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FRESH KILLS, Tales from The Kill Zone
By James Scott Bell Michelle Gagnon John Gilstrap Clare Langley-Hawthorne Kathryn Lilley John Ramsey Miller Joe Moore Scribd Edition Copyright 2010 John Gilstrap All Rights reserved. No part of this publication can be reproduced, stored in or introduced into a retrieval system, or transmitted, in any form, or by any means (electronic, mechanical, photocopying, recording, or otherwise) without the prior written permission of the copyright owner. This is a work of fiction. Names, characters, places and incidents are either the product of the author’s imagination or are used fictitiously. Any resemblance to actual persons, living or dead, business establishments, events or locales is entirely coincidental. "Laughing Matters" Copyright © 2010 by James Scott Bell "The Chicken Guy" Copyright © 2010 by Michelle Gagnon "In the After" Copyright © 2010 by John Gilstrap "The Angel in the Garden" Copyright © 2010 by Clare Langley-Hawthorne "Blood Remains" Copyright © 2010 by Kathryn Lilley "Family Again" Copyright © 2010 by John Ramsey Miller "Final Flight" Copyright © 2010 by Joe Moore This book is a work of fiction. Names, characters, places, and incidents are the products of the individual author's imagination and are used fictitiously. Any resemblance to actual events or persons, living or dead, is coincidental. Cover design: Joe Moore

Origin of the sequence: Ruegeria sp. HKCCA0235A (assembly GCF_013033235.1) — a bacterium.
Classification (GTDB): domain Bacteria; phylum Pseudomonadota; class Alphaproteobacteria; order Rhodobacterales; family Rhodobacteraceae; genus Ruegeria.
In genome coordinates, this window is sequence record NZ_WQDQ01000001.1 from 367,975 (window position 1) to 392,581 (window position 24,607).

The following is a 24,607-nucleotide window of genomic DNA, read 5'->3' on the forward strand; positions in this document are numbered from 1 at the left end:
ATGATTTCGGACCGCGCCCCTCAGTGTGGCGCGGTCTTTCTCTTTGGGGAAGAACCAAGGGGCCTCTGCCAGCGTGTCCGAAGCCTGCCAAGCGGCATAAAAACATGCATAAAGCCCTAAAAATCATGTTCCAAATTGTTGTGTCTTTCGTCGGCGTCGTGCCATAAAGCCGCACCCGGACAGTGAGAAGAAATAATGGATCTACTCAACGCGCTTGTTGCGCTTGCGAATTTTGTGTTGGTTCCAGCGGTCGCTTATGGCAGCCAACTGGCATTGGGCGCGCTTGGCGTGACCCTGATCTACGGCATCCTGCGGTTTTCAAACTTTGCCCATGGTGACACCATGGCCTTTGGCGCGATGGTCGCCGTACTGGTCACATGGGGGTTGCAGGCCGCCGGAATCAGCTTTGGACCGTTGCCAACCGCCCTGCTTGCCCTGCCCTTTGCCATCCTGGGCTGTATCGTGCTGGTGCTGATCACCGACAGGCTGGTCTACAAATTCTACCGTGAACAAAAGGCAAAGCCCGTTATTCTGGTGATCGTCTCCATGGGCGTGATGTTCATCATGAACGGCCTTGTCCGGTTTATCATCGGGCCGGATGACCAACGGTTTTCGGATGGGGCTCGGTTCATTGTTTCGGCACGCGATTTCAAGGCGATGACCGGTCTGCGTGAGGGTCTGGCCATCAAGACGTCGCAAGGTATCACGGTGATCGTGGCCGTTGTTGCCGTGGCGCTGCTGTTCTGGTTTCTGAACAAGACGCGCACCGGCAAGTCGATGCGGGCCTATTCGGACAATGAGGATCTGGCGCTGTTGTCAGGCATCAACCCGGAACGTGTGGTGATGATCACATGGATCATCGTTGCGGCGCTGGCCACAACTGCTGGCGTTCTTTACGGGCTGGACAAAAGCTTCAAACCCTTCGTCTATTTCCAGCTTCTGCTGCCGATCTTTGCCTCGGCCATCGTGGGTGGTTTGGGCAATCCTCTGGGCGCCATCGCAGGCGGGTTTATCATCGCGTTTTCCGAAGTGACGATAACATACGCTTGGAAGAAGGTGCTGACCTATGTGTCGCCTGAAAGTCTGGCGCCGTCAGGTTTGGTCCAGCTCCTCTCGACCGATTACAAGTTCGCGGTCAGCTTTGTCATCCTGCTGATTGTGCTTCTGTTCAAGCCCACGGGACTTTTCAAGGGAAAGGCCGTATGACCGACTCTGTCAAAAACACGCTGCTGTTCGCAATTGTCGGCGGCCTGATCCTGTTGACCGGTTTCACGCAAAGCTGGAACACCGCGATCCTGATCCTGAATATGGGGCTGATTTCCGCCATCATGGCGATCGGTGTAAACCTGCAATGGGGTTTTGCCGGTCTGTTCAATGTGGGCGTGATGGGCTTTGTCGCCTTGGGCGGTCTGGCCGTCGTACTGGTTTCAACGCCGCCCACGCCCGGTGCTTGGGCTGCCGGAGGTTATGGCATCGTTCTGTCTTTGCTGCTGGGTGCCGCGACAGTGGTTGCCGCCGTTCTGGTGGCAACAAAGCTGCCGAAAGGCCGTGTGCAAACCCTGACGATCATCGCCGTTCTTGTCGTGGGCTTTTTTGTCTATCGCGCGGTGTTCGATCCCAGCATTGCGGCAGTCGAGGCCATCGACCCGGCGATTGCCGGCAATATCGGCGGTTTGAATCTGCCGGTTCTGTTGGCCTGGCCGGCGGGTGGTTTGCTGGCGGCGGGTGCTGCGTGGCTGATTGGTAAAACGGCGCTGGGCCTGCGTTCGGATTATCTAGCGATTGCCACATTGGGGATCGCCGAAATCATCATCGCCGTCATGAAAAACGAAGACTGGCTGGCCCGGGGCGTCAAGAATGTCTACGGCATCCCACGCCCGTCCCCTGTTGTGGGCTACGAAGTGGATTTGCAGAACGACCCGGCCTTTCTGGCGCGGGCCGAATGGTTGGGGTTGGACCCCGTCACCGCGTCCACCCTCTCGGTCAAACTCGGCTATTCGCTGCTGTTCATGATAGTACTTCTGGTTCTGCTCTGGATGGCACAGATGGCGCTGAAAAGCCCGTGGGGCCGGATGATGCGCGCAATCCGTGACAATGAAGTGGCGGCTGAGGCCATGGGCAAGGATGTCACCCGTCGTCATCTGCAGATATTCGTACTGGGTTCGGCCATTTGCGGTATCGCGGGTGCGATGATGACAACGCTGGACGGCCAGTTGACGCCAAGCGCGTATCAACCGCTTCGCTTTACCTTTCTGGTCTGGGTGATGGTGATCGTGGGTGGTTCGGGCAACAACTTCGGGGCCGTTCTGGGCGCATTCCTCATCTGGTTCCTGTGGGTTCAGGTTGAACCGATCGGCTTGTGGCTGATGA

General editor: James Scott Bell Line editor: Cindy Bell
The Kill Zone blog (www.killzoneauthors.blogspot.com) features seven top suspense/mystery writers. Some time back we were discussing the e-book revolution and decided to jump into it with what we do best––killer stories. So here they are. Be sure to drop by the blog and leave us a comment. We'd love to hear what you think of this collection. But most of all, enjoy these brand new stories from––
The Kill Zone Authors